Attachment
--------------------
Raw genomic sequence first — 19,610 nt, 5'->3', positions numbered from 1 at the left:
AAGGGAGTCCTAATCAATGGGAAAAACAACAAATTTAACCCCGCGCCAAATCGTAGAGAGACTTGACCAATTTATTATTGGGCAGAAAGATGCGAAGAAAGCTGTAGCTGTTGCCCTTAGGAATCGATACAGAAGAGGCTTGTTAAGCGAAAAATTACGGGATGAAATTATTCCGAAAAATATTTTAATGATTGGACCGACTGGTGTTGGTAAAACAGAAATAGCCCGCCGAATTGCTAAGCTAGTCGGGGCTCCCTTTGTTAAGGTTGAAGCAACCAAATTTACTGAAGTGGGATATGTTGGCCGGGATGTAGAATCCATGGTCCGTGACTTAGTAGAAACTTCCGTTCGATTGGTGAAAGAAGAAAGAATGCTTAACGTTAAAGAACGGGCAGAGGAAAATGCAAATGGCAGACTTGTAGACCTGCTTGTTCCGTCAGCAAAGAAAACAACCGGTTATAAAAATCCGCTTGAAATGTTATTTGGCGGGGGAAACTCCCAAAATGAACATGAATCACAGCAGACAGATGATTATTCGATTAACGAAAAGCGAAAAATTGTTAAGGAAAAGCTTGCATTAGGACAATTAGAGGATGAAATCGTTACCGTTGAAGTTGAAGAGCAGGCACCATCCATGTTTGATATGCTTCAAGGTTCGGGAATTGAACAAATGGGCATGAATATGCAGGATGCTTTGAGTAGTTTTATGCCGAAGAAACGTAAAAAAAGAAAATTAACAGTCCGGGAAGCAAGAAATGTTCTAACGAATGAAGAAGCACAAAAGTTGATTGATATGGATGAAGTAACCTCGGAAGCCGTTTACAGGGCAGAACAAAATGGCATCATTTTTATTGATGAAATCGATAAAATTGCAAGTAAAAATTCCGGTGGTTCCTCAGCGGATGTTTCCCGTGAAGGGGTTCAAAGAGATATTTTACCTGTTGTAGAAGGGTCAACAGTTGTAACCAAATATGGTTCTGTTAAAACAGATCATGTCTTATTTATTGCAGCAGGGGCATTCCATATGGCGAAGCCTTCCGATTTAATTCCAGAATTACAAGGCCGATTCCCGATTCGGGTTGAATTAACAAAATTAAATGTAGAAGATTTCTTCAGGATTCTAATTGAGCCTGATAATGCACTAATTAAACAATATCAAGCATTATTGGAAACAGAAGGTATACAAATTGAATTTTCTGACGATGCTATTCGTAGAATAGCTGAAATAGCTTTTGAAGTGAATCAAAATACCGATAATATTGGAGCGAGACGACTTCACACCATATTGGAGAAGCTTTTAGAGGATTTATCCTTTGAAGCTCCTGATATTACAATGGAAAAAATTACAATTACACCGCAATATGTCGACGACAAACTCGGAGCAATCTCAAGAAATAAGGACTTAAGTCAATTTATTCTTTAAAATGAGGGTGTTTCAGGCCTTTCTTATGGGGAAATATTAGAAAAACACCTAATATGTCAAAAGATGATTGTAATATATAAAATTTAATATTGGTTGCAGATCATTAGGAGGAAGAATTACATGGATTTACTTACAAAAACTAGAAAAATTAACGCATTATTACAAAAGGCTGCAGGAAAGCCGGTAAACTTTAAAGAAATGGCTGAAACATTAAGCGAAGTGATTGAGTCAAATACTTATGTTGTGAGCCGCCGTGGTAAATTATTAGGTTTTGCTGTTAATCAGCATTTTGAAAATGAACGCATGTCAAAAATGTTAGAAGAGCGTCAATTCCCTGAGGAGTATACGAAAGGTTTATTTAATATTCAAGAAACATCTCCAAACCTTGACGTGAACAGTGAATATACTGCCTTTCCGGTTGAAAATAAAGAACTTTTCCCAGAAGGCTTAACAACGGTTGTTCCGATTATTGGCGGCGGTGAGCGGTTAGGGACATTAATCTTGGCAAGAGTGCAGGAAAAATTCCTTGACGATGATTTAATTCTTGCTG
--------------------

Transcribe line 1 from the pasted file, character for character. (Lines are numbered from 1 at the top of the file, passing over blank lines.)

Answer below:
Raw genomic sequence first — 19,610 nt, 5'->3', positions numbered from 1 at the left: